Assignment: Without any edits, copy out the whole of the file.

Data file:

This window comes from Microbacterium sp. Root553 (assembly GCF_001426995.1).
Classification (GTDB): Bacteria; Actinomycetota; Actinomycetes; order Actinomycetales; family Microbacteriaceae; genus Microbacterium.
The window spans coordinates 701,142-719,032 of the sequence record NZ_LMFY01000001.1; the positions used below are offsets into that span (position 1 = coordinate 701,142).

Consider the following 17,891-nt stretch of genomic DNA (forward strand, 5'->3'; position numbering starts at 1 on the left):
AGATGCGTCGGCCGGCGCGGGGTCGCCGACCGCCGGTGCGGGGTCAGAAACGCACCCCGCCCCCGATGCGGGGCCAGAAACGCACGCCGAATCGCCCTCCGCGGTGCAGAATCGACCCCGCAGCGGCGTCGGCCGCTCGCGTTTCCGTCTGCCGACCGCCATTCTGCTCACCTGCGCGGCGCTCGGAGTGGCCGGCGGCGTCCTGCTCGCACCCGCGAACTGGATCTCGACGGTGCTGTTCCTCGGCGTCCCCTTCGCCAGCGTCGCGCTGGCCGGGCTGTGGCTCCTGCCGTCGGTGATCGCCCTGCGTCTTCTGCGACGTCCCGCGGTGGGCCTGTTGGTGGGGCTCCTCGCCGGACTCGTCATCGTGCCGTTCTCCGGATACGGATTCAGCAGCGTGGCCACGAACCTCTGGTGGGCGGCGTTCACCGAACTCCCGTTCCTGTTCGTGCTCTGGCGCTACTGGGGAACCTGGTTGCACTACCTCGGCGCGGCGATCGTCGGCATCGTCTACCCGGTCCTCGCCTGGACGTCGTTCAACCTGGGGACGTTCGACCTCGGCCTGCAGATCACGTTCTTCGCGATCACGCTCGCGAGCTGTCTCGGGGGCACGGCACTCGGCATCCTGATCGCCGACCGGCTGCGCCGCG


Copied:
This window comes from Microbacterium sp. Root553 (assembly GCF_001426995.1).
Classification (GTDB): Bacteria; Actinomycetota; Actinomycetes; order Actinomycetales; family Microbacteriaceae; genus Microbacterium.
The window spans coordinates 701,142-719,032 of the sequence record NZ_LMFY01000001.1; the positions used below are offsets into that span (position 1 = coordinate 701,142).

Consider the following 17,891-nt stretch of genomic DNA (forward strand, 5'->3'; position numbering starts at 1 on the left):
AGATGCGTCGGCCGGCGCGGGGTCGCCGACCGCCGGTGCGGGGTCAGAAACGCACCCCGCCCCCGATGCGGGGCCAGAAACGCACGCCGAATCGCCCTCCGCGGTGCAGAATCGACCCCGCAGCGGCGTCGGCCGCTCGCGTTTCCGTCTGCCGACCGCCATTCTGCTCACCTGCGCGGCGCTCGGAGTGGCCGGCGGCGTCCTGCTCGCACCCGCGAACTGGATCTCGACGGTGCTGTTCCTCGGCGTCCCCTTCGCCAGCGTCGCGCTGGCCGGGCTGTGGCTCCTGCCGTCGGTGATCGCCCTGCGTCTTCTGCGACGTCCCGCGGTGGGCCTGTTGGTGGGGCTCCTCGCCGGACTCGTCATCGTGCCGTTCTCCGGATACGGATTCAGCAGCGTGGCCACGAACCTCTGGTGGGCGGCGTTCACCGAACTCCCGTTCCTGTTCGTGCTCTGGCGCTACTGGGGAACCTGGTTGCACTACCTCGGCGCGGCGATCGTCGGCATCGTCTACCCGGTCCTCGCCTGGACGTCGTTCAACCTGGGGACGTTCGACCTCGGCCTGCAGATCACGTTCTTCGCGATCACGCTCGCGAGCTGTCTCGGGGGCACGGCACTCGGCATCCTGATCGCCGACCGGCTGCGCCGCG